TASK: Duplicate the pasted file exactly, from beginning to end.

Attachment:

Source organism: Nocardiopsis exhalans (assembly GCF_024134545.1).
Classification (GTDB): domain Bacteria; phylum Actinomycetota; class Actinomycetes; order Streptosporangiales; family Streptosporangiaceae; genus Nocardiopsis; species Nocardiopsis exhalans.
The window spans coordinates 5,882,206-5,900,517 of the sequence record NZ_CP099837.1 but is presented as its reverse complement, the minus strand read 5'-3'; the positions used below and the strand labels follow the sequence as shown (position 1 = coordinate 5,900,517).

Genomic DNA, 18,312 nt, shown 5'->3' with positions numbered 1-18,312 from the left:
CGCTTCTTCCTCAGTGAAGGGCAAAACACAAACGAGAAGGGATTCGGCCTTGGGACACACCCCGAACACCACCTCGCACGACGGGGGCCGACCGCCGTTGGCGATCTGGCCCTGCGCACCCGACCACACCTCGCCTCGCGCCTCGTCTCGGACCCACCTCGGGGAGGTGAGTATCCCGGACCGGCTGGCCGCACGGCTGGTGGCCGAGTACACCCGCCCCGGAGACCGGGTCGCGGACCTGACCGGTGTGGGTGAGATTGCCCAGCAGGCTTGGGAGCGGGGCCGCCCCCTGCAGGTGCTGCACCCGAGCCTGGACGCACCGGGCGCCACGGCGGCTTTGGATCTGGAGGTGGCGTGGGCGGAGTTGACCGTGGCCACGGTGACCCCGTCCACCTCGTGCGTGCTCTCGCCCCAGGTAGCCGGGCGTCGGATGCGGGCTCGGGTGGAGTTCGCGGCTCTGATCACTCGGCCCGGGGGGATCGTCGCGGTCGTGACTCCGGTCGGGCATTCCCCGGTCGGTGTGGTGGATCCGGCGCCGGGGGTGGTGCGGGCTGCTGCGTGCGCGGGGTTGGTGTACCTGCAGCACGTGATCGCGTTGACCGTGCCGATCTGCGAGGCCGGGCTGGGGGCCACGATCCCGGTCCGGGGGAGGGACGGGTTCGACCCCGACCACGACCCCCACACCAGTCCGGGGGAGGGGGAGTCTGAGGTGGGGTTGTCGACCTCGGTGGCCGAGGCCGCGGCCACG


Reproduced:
Source organism: Nocardiopsis exhalans (assembly GCF_024134545.1).
Classification (GTDB): domain Bacteria; phylum Actinomycetota; class Actinomycetes; order Streptosporangiales; family Streptosporangiaceae; genus Nocardiopsis; species Nocardiopsis exhalans.
The window spans coordinates 5,882,206-5,900,517 of the sequence record NZ_CP099837.1 but is presented as its reverse complement, the minus strand read 5'-3'; the positions used below and the strand labels follow the sequence as shown (position 1 = coordinate 5,900,517).

Genomic DNA, 18,312 nt, shown 5'->3' with positions numbered 1-18,312 from the left:
CGCTTCTTCCTCAGTGAAGGGCAAAACACAAACGAGAAGGGATTCGGCCTTGGGACACACCCCGAACACCACCTCGCACGACGGGGGCCGACCGCCGTTGGCGATCTGGCCCTGCGCACCCGACCACACCTCGCCTCGCGCCTCGTCTCGGACCCACCTCGGGGAGGTGAGTATCCCGGACCGGCTGGCCGCACGGCTGGTGGCCGAGTACACCCGCCCCGGAGACCGGGTCGCGGACCTGACCGGTGTGGGTGAGATTGCCCAGCAGGCTTGGGAGCGGGGCCGCCCCCTGCAGGTGCTGCACCCGAGCCTGGACGCACCGGGCGCCACGGCGGCTTTGGATCTGGAGGTGGCGTGGGCGGAGTTGACCGTGGCCACGGTGACCCCGTCCACCTCGTGCGTGCTCTCGCCCCAGGTAGCCGGGCGTCGGATGCGGGCTCGGGTGGAGTTCGCGGCTCTGATCACTCGGCCCGGGGGGATCGTCGCGGTCGTGACTCCGGTCGGGCATTCCCCGGTCGGTGTGGTGGATCCGGCGCCGGGGGTGGTGCGGGCTGCTGCGTGCGCGGGGTTGGTGTACCTGCAGCACGTGATCGCGTTGACCGTGCCGATCTGCGAGGCCGGGCTGGGGGCCACGATCCCGGTCCGGGGGAGGGACGGGTTCGACCCCGACCACGACCCCCACACCAGTCCGGGGGAGGGGGAGTCTGAGGTGGGGTTGTCGACCTCGGTGGCCGAGGCCGCGGCCACG